Suu-Kyi and Marie
From "Raji, Book Four, The House of the West Wind", Chapter One
The little girl and I stared at each other, her face without the slightest trace of emotion, and mine, I imagine, with a look of disbelief at what had just happened. Hearing the woman say Kayin’s name hit me hard, but I tried to soften my expression for the girl’s benefit.
I had only just managed to rearrange my shock into a look of kindness when I heard a faint tap on the door.
“Thank goodness, she’s come back for you.”
I pulled open the door and took the girl by the shoulder, gently pushing her out into what I expected to be the waiting arms of a repentant old woman. To my surprise, no one was there, at least not at eye-level. But when I looked down, another little girl appeared! An exact copy of the first one, including the sleeping mat. The two of them gazed at each other for a moment, with neither surprise nor recognition showing on their serene little faces. Then, as one, they turned to look up at me.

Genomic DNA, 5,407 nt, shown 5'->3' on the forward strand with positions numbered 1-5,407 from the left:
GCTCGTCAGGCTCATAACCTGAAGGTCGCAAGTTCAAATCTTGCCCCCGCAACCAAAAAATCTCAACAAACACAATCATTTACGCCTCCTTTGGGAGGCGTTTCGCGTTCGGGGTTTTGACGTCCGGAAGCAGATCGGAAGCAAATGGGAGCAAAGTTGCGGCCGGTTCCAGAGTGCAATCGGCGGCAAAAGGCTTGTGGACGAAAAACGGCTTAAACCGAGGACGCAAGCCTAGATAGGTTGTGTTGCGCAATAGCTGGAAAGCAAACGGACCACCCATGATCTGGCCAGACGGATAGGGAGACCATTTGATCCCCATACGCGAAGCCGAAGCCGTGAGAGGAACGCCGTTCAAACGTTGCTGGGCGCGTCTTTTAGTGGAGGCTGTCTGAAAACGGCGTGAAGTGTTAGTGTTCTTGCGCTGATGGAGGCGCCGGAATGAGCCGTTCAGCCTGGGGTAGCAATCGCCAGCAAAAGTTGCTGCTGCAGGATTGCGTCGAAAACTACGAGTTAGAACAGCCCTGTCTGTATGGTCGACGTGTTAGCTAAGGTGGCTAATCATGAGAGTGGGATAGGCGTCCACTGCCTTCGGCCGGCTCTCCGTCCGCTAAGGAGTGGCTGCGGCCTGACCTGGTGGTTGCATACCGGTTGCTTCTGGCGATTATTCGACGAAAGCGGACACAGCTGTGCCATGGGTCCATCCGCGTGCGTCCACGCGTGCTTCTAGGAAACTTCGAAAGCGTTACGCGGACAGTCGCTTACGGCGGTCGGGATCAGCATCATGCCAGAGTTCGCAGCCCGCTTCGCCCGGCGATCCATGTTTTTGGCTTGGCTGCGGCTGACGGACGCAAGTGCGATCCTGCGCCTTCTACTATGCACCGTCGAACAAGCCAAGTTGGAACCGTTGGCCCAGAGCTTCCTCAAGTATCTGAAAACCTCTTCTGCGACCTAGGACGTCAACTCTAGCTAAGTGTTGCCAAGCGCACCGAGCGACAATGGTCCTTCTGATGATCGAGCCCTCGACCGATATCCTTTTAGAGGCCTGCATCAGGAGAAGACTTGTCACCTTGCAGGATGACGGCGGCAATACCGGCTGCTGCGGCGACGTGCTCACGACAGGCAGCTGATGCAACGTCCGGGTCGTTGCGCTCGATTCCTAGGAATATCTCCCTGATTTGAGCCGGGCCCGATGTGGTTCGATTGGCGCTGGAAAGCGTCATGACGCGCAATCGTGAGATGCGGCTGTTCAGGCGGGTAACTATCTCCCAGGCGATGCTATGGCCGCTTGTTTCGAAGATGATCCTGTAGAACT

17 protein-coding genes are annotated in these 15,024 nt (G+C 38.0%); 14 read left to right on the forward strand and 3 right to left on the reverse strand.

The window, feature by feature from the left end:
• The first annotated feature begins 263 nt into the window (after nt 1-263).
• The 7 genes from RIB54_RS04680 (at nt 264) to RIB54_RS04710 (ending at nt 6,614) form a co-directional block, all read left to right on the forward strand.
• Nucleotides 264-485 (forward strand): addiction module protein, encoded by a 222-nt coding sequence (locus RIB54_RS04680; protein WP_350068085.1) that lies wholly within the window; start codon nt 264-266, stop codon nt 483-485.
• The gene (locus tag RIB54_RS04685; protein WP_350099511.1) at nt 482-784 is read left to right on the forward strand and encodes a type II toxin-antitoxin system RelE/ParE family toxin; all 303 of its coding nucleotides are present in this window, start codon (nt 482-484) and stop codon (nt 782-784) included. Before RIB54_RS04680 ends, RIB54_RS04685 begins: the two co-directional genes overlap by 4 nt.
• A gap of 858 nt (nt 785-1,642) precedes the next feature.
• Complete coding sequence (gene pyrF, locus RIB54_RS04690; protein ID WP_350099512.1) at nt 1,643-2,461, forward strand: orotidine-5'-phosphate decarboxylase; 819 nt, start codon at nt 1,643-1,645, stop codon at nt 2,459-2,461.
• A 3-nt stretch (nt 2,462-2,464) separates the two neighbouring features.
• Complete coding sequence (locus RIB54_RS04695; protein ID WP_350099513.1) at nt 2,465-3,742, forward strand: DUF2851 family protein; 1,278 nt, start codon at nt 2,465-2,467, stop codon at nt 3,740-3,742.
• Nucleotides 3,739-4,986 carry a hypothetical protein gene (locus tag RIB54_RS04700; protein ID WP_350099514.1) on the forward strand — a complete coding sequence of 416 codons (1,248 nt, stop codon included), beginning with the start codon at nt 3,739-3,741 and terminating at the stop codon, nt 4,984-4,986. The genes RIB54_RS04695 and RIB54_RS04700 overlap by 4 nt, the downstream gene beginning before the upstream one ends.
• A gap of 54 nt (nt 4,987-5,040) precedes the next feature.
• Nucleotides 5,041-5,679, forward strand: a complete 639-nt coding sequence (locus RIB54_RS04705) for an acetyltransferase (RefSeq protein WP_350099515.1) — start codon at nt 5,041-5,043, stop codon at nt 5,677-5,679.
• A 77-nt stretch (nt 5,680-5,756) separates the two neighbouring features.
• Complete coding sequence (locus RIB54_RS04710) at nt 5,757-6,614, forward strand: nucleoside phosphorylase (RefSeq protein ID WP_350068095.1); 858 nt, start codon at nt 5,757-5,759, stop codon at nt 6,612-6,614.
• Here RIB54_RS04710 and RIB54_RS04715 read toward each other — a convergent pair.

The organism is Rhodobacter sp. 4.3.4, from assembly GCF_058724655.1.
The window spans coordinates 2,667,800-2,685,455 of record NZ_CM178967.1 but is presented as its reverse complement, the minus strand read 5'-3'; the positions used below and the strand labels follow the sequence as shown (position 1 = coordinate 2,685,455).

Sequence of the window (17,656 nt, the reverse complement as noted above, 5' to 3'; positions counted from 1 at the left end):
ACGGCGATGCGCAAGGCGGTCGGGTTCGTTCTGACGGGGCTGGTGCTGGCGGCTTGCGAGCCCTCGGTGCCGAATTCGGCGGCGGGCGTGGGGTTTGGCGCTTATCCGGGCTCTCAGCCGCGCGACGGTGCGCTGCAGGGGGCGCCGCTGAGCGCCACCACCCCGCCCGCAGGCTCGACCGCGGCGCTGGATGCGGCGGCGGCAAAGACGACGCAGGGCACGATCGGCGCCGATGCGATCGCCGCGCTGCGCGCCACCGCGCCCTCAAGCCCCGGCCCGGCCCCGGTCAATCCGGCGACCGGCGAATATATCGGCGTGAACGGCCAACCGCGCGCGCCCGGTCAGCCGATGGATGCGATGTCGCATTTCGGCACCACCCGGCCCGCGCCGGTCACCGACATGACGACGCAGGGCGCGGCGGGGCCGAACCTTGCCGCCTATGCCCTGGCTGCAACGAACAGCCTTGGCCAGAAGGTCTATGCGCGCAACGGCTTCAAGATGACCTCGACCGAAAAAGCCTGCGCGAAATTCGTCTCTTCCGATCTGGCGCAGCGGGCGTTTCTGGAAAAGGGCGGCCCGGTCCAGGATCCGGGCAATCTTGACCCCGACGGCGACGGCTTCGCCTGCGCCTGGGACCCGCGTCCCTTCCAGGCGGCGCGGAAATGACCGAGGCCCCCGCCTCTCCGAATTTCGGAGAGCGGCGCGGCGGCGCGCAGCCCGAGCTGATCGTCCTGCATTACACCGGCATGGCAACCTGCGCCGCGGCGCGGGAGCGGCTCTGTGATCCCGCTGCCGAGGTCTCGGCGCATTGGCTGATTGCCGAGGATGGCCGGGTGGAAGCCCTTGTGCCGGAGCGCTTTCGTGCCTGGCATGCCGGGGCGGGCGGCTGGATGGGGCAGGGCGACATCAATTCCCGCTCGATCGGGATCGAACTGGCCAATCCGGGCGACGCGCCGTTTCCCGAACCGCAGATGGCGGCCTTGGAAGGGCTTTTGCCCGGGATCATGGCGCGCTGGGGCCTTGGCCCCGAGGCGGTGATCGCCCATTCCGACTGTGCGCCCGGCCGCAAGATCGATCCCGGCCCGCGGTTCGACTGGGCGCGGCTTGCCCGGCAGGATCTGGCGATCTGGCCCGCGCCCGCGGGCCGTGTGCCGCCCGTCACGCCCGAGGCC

I leaned out over them, glancing up and down the hall. I didn’t see anyone; not the old woman, not a bellhop, not even another guest. I then checked both sides of the doorway, making sure a third or fourth child wasn’t waiting to give me that blue-eyed, all too-innocent look. The girls copied my every movement, looking here and there, then back up at me, but neither they nor I saw any more children.
The girls took each other’s hands and walked past me into the room. They went to the cushioned rattan couch, sat, and scooted back, their bare feet dangling in the air. I knew from the irregular bulges in their rolled-up mats that they were used not only for sleeping, but also carried within them all their possessions. The two girls adjusted the mats across their laps and settled themselves on the couch.
I closed the door and took the rattan chair facing the girls. The chair next to me was empty, yet filled with a ghostly presence. It was almost as if Kayin had died and left me two small copies of herself.
“What happened?” I didn’t mean for the question to come out into the air; it should have gone in silence toward the vacant chair.
When I looked to the girls, I saw no indication they understood my words.